represents a power of the base (16) thus the decimal equivalent of the
hexadecimal number (1AF)16
(1 x 162 ) + (A x 161 ) + (F x 160)
=(1x 256) + (10x 16) + (15 x 1)
=256 + 160 + 15
=431

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INTRODUCTION TO COMPUTER LECTURE 02

Thus (1AF)16 =(431)10


CONVERTING FROM ONE NUMBER SYSTEM TO
ANOTHER

There are many methods or techniques that can be used to convert


numbers from one base to another. We will see one technique used in
converting to base 10 from any other base and second technique to be
used in converting from base 10 to any other base.

1. Converting To Decimal From Another Base


The following three steps are used to convert to a base 10 value from any
other number system.
Step1. Determine the column (positional) value of each digit ( this
depends on the position of the digit and the base of the number
system)
Step2 Multiply the obtained column values (in Step1 ) by the digit in
corresponding columns.
Step3. Sum the products calculated in Step2. The total is the equivalent
value in decimal.

Example1: 110012 = ?10

Solution:
Step1. Determine column value.

Column No. from right Column Value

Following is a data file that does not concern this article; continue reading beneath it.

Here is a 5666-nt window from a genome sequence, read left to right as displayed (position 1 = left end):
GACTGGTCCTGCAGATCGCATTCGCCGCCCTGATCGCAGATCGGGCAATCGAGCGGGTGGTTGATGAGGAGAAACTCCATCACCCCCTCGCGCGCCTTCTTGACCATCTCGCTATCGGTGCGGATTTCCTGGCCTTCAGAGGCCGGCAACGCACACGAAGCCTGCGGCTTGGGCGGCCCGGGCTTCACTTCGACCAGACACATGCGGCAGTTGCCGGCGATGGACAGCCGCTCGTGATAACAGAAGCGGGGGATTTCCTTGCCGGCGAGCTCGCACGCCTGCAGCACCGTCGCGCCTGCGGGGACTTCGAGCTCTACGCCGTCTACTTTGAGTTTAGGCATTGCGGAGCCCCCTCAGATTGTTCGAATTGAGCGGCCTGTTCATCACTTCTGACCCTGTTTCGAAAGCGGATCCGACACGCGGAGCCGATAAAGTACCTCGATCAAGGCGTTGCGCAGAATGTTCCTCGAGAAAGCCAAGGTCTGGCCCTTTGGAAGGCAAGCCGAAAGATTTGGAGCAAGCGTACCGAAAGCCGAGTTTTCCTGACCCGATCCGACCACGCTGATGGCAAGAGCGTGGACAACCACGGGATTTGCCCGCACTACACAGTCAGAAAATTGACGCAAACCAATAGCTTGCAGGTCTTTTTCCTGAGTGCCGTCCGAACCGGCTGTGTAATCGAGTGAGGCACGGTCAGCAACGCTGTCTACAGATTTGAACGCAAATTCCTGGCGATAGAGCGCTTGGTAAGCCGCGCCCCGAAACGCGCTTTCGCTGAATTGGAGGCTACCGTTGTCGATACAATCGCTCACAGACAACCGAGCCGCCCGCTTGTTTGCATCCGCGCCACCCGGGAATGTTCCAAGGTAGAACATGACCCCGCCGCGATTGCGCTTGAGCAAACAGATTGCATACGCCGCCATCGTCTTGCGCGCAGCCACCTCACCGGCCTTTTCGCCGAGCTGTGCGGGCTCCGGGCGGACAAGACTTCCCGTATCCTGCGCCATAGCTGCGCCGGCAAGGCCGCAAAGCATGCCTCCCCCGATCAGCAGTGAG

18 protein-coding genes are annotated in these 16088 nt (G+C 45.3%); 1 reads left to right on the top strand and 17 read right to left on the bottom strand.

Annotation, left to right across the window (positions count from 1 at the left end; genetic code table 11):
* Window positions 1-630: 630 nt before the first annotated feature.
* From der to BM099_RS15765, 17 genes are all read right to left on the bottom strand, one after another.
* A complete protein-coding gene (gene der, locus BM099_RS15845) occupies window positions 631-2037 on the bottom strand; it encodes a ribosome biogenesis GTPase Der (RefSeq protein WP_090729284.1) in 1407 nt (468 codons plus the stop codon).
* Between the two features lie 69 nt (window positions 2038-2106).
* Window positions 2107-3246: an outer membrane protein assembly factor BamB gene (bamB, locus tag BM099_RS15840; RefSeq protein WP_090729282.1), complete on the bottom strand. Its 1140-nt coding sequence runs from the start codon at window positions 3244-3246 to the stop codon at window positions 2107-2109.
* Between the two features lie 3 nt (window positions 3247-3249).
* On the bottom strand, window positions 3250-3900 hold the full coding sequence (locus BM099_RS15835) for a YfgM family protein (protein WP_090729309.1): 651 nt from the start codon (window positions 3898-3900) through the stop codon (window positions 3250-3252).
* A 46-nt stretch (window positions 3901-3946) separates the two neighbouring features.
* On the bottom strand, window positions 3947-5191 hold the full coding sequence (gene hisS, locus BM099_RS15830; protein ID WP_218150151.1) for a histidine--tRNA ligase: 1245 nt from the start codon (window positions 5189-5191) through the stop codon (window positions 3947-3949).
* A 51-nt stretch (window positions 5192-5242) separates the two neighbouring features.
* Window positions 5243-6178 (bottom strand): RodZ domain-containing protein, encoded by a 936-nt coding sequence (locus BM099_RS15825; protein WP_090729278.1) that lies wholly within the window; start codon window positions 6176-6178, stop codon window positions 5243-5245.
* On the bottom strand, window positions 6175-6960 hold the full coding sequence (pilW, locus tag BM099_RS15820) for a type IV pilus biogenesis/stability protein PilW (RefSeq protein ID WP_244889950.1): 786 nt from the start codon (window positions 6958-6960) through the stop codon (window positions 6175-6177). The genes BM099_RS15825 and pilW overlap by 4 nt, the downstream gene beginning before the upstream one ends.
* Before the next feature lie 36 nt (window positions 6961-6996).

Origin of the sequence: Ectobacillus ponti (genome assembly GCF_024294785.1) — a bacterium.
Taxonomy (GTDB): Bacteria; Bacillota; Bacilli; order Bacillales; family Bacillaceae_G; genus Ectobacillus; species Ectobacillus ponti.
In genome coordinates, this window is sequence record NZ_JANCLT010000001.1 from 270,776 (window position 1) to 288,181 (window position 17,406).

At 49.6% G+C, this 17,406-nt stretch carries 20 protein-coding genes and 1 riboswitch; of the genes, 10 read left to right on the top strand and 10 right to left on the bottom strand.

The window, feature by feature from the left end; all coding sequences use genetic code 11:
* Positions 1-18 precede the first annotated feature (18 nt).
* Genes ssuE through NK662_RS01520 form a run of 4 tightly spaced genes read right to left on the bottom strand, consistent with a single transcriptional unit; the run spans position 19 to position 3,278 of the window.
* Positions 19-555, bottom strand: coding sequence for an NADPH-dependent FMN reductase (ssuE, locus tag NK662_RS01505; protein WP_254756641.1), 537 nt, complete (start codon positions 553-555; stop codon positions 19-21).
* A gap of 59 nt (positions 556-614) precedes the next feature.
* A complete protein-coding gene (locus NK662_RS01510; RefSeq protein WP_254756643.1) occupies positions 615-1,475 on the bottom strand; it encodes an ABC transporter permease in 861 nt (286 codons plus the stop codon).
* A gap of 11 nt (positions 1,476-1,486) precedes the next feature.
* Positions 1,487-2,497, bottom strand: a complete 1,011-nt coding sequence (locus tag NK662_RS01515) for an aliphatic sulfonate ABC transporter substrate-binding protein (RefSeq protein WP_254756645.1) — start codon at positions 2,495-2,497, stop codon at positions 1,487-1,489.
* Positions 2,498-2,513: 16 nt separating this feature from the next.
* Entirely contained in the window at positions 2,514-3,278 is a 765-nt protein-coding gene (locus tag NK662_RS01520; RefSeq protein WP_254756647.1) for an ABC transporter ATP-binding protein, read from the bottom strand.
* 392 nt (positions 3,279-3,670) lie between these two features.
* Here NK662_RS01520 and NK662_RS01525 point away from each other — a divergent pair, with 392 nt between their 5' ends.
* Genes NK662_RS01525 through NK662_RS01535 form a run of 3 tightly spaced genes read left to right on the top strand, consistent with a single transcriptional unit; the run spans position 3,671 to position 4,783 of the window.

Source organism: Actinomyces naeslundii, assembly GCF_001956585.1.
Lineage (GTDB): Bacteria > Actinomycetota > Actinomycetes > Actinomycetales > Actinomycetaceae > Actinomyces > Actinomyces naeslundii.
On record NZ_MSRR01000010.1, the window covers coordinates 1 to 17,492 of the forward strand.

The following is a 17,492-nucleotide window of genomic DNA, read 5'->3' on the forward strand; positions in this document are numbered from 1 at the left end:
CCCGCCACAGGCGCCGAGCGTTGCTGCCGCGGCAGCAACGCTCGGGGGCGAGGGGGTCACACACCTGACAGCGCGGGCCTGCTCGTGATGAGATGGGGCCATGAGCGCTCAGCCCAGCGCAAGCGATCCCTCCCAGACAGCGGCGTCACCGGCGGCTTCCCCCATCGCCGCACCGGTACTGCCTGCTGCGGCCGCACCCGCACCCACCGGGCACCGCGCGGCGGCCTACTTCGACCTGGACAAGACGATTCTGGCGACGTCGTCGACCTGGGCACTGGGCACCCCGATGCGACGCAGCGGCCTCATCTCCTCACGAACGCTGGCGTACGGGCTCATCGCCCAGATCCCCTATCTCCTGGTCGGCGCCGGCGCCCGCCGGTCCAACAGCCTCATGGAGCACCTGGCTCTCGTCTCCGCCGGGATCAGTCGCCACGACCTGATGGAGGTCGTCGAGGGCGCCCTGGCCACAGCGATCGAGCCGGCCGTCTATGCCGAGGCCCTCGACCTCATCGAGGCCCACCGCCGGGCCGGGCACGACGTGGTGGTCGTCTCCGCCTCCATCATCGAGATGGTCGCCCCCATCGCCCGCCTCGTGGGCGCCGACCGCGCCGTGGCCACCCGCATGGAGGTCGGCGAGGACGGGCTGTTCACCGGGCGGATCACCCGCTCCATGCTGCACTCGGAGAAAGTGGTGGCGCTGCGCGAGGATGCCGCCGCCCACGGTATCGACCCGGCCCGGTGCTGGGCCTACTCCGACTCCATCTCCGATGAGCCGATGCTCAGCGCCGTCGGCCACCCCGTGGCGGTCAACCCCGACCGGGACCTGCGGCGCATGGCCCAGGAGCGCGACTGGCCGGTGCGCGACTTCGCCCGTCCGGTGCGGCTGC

1 20=1
2 21=2
3 22=4
4 23=8
5 24=16

Step2. Multiply column values by corresponding column digit.

16 8 4 2 1
x x x x x
1 1 0 0 1
__________________________
16 8 0 0 1

Step3. Sum the product


16 + 8 + 0 + 0 + 1=25

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INTRODUCTION TO COMPUTER LECTURE 02

Hence 110012=2510

Example 2. (4706)8=?10

Solution: 4x8 + 7x8 + 0x8 + 6x8


=4x512 + 7x64 +0x8 + 6x1
=2048 + 448 + 0 + 6
=2502

Hence (4706)8=(2502)10

Example 3. (1AC)16 =?10

Solution: (1AC)16=1x162 + 10x161 +12x160


=256 + 160 + 12
Hence =42810

Example 4. 40527=?10

Solution: 4x73 + 0x72 + 5x71 + 2x70


=4x343 + 0x49 + 5x7 + 2x1
=1372 + 0 + 35 + 2
Hence =(1409)10

Example 5. (4052)6=?10

Solution: 4x6 + 0x6 + 5x6 + 2x6


=4x216 + 0 + 5x6 + 2x1
=864 + 0 + 30 + 2
=89610
Hence (4052)6 =(896)10

2. Converting From Base 10 To A New Base

The following four steps are used to convert a number from base 10 to
another base.
Step1. Divide the decimal number to be converted by the value of the new
base.
Step2. Record the remainder from Step1 as the rightmost digit ( least
significant digit) of the new bas number.
Step3. Divide the quotient of the previous divide by the new base.

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INTRODUCTION TO COMPUTER LECTURE 02

Step4. Record the remainder from Step3 as the next digit (to the left) of the
new base number.
Repeat Step3 and 4 recording remainders from right to left, until
the quotient becomes zero in Step3. Note that the last remainder
thus obtained will be the most significant digit(MSD) of the new
base number.
Example: 2510=?2

Step 1&2: 25/2= 12 and remainder 1


Step 3&4: 12/2= 6 and remainder 0
Step 3&4: 6/2 = 3 and remainder 0
Step 3&4: 3/2 = 1 and remainder 1
Step 3&4: 1/2 = 0 and remainder 1

As mentioned in step 2&4, the remainders have to be arranged in


the reverse order so that the first remainder becomes the least
significant (LSD) and the last remainder becomes the most
significant digit (MSD).
Hence (25)10 = (11001)2

Example 1. 4210 = ?2

2 42
2 21 0

2 10 1

2 5 0

2 2 1

1 0

Hence: (42)10= (101010)2

Example 2. (952)10 =?8